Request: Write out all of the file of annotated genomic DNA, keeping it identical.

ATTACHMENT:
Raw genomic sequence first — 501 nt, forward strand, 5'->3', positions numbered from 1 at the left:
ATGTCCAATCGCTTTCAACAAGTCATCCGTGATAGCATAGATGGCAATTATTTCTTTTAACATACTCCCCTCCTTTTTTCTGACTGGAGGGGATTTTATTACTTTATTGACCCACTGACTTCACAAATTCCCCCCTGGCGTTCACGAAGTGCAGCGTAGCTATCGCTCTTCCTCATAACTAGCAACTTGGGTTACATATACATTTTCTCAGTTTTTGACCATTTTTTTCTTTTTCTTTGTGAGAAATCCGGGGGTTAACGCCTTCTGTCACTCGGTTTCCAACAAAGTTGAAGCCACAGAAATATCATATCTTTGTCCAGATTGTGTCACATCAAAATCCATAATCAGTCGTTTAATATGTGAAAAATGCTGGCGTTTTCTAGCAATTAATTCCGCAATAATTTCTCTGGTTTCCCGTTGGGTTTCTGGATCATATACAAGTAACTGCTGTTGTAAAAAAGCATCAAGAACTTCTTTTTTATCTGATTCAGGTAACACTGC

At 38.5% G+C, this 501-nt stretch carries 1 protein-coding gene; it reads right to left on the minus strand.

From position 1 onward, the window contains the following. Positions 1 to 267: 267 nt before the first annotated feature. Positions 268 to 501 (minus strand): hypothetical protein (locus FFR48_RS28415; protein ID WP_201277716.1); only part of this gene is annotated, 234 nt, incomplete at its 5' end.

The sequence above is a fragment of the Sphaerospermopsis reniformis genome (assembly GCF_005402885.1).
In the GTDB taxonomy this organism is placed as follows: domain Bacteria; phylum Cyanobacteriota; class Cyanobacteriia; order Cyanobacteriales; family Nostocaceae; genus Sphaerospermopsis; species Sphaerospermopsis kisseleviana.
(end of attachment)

Raw genomic sequence first — 501 nt, forward strand, 5'->3', positions numbered from 1 at the left:
ATGTCCAATCGCTTTCAACAAGTCATCCGTGATAGCATAGATGGCAATTATTTCTTTTAACATACTCCCCTCCTTTTTTCTGACTGGAGGGGATTTTATTACTTTATTGACCCACTGACTTCACAAATTCCCCCCTGGCGTTCACGAAGTGCAGCGTAGCTATCGCTCTTCCTCATAACTAGCAACTTGGGTTACATATACATTTTCTCAGTTTTTGACCATTTTTTTCTTTTTCTTTGTGAGAAATCCGGGGGTTAACGCCTTCTGTCACTCGGTTTCCAACAAAGTTGAAGCCACAGAAATATCATATCTTTGTCCAGATTGTGTCACATCAAAATCCATAATCAGTCGTTTAATATGTGAAAAATGCTGGCGTTTTCTAGCAATTAATTCCGCAATAATTTCTCTGGTTTCCCGTTGGGTTTCTGGATCATATACAAGTAACTGCTGTTGTAAAAAAGCATCAAGAACTTCTTTTTTATCTGATTCAGGTAACACTGC

At 38.5% G+C, this 501-nt stretch carries 1 protein-coding gene; it reads right to left on the minus strand.

From position 1 onward, the window contains the following. Positions 1 to 267: 267 nt before the first annotated feature. Positions 268 to 501 (minus strand): hypothetical protein (locus FFR48_RS28415; protein ID WP_201277716.1); only part of this gene is annotated, 234 nt, incomplete at its 5' end.

The sequence above is a fragment of the Sphaerospermopsis reniformis genome (assembly GCF_005402885.1).
In the GTDB taxonomy this organism is placed as follows: domain Bacteria; phylum Cyanobacteriota; class Cyanobacteriia; order Cyanobacteriales; family Nostocaceae; genus Sphaerospermopsis; species Sphaerospermopsis kisseleviana.